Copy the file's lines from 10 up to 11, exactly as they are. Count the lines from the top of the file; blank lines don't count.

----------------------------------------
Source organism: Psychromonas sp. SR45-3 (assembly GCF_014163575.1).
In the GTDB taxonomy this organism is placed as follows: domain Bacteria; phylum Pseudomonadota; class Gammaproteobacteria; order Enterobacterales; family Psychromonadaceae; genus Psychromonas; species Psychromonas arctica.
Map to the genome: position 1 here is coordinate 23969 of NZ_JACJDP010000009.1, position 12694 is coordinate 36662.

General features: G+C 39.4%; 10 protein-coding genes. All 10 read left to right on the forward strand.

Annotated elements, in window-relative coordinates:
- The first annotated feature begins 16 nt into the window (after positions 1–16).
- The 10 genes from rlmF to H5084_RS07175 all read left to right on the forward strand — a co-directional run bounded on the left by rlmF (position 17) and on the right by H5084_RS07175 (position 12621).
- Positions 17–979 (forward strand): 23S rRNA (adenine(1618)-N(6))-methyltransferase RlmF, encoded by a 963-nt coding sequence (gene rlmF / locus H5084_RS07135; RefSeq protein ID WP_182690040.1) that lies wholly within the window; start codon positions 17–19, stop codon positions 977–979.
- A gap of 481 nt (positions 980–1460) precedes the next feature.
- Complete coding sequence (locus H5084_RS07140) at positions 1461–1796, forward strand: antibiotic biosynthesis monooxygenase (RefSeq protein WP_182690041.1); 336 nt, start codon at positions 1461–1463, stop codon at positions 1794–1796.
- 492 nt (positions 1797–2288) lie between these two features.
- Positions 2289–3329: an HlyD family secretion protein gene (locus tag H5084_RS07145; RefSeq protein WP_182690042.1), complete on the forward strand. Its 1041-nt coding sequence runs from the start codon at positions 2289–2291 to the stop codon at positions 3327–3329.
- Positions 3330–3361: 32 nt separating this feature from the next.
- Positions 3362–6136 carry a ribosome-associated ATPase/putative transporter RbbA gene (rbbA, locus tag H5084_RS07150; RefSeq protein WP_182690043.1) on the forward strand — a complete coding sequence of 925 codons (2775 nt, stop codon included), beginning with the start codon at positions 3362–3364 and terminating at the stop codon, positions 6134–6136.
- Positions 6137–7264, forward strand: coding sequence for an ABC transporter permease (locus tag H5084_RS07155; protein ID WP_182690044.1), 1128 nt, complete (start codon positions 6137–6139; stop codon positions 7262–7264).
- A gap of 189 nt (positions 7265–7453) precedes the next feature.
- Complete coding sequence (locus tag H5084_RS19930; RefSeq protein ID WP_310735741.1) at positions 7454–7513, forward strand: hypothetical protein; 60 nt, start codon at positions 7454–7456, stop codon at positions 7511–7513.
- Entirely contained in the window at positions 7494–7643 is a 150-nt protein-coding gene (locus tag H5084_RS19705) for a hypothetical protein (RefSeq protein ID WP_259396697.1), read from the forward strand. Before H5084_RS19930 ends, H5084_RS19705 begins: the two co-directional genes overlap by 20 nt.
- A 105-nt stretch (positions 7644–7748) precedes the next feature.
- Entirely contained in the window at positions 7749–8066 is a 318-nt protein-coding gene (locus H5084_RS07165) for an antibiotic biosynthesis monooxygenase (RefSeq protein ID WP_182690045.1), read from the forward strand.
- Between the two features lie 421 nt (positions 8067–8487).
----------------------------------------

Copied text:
- Complete coding sequence (locus H5084_RS07140) at positions 1461–1796, forward strand: antibiotic biosynthesis monooxygenase (RefSeq protein WP_182690041.1); 336 nt, start codon at positions 1461–1463, stop codon at positions 1794–1796.
- 492 nt (positions 1797–2288) lie between these two features.